167 Pieces of Life & Work Advice from Kevin Kelly, Founding Editor of Wired Magazine & The Whole Earth Review




Image by Christopher Michel, via Wikimedia Commons

I am a big admirer of Kevin Kelly for the same reason I am of Brian Eno—he is constantly thinking. That thirst for knowledge and endless curiosity has always been the backbone to their particular art forms. For Eno it’s music, but for Kelly it’s in his editorship of the Whole Earth Review and then Wired magazine, providing a space for big ideas to reach the widest audience. (He’s also the reason one of my bucket lists is the Nakasendo, after seeing his photo essay on it.)

On his 68th birthday in 2020, Kelly posted on his blog a list of 68 “Unsolicited Bits of Advice.” One bit of advice that frames his thought process and his work is this one:

“I’m positive that in 100 years much of what I take to be true today will be proved to be wrong, maybe even embarrassingly wrong, and I try really hard to identify what it is that I am wrong about today.”

However, the list is more about wisdom from a life well-spent. Many fall into the art of being a curious human among other humans:

  • Everyone is shy. Other people are waiting for you to introduce yourself to them, they are waiting for you to send them an email, they are waiting for you to ask them on a date. Go ahead.
  • The more you are interested in others, the more interesting they find you. To be interesting, be interested.
  • Being able to listen well is a superpower. While listening to someone you love keep asking them “Is there more?”, until there is no more.

And this is probably the hardest piece of advice these days:

  • Learn how to learn from those you disagree with, or even offend you. See if you can find the truth in what they believe.

Other bits of advice have to do with creativity and being an artist:

  • Always demand a deadline. A deadline weeds out the extraneous and the ordinary. It prevents you from trying to make it perfect, so you have to make it different. Different is better.
  • Don’t be the smartest person in the room. Hangout with, and learn from, people smarter than yourself. Even better, find smart people who will disagree with you.
  • To make something good, just do it. To make something great, just re-do it, re-do it, re-do it. The secret to making fine things is in remaking them.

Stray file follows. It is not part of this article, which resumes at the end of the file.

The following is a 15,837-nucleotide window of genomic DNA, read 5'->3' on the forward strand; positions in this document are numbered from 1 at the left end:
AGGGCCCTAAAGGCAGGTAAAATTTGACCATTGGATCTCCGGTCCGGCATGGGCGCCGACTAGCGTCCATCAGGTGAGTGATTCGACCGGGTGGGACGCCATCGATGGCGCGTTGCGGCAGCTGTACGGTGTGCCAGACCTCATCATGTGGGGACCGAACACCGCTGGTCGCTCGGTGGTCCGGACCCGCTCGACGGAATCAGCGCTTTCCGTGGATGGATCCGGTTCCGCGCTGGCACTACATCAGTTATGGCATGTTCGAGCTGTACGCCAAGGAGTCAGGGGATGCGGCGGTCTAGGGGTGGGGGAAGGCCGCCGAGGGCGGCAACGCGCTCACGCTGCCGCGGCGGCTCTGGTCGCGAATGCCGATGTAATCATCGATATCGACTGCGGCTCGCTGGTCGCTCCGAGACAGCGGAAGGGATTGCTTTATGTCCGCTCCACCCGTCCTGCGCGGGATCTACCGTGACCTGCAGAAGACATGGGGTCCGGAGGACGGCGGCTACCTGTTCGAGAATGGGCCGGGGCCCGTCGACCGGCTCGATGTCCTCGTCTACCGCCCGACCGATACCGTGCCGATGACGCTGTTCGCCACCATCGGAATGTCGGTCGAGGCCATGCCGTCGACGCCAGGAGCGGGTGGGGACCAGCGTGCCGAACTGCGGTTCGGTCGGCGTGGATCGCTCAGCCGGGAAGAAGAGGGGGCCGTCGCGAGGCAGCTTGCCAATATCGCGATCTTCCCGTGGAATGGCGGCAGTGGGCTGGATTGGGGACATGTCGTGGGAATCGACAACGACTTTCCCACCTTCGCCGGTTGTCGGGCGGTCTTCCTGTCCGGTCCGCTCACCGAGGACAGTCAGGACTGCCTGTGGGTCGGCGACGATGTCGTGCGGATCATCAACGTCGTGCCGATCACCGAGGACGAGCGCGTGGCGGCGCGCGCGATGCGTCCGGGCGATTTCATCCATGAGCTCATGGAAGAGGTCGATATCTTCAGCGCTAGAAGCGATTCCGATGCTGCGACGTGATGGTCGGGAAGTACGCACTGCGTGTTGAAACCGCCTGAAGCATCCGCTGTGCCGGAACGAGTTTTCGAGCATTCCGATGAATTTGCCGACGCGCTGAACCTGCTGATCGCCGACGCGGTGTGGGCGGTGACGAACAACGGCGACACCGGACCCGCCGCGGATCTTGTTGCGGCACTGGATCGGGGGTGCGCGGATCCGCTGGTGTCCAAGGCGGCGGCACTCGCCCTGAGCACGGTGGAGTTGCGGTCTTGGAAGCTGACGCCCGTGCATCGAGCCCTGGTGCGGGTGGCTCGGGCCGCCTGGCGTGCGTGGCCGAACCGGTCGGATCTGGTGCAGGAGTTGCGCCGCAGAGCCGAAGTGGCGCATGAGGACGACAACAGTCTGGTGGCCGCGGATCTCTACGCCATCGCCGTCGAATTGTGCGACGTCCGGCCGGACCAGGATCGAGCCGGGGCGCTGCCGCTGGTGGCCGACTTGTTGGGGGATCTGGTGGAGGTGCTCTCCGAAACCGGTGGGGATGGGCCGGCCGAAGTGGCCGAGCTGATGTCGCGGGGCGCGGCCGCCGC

• Art is in what you leave out.

And some of the more interesting ones are his disagreements with perceived wisdom:

  • Following your bliss is a recipe for paralysis if you don’t know what you are passionate about. A better motto for most youth is “master something, anything”. Through mastery of one thing, you can drift towards extensions of that mastery that bring you more joy, and eventually discover where your bliss is.

One year later, Kelly has returned with 99 more bits of advice. I guess he couldn’t wait til his 99th birthday for it. Some favorites include:

  • If something fails where you thought it would fail, that is not a failure.
  • Being wise means having more questions than answers.
  • I have never met a person I admired who did not read more books than I did.
  • Every person you meet knows an amazing lot about something you know virtually nothing about. Your job is to discover what it is, and it won’t be obvious.

and finally:

  • Don’t let your email inbox become your to-do list.

There is a small shift in Kelly’s 2021 list from his 2020 list, like a little more frustration with the world, a need for more order in the chaos. I wonder what his advice will be in a few more years?

via BoingBoing

Related Content:

Wired Co-Founder Kevin Kelly Gives 36 Lectures on Our Future World: Education, Movies, Robots, Autonomous Cars & More

The Best Magazine Articles Ever, Curated by Kevin Kelly

What Books Could Be Used to Rebuild Civilization?: Lists by Brian Eno, Stewart Brand, Kevin Kelly & Other Forward-Thinking Minds

Ted Mills is a freelance writer on the arts who currently hosts the Notes from the Shed podcast and is the producer of KCRW’s Curious Coast. You can also follow him on Twitter at @tedmills, and/or watch his films here.


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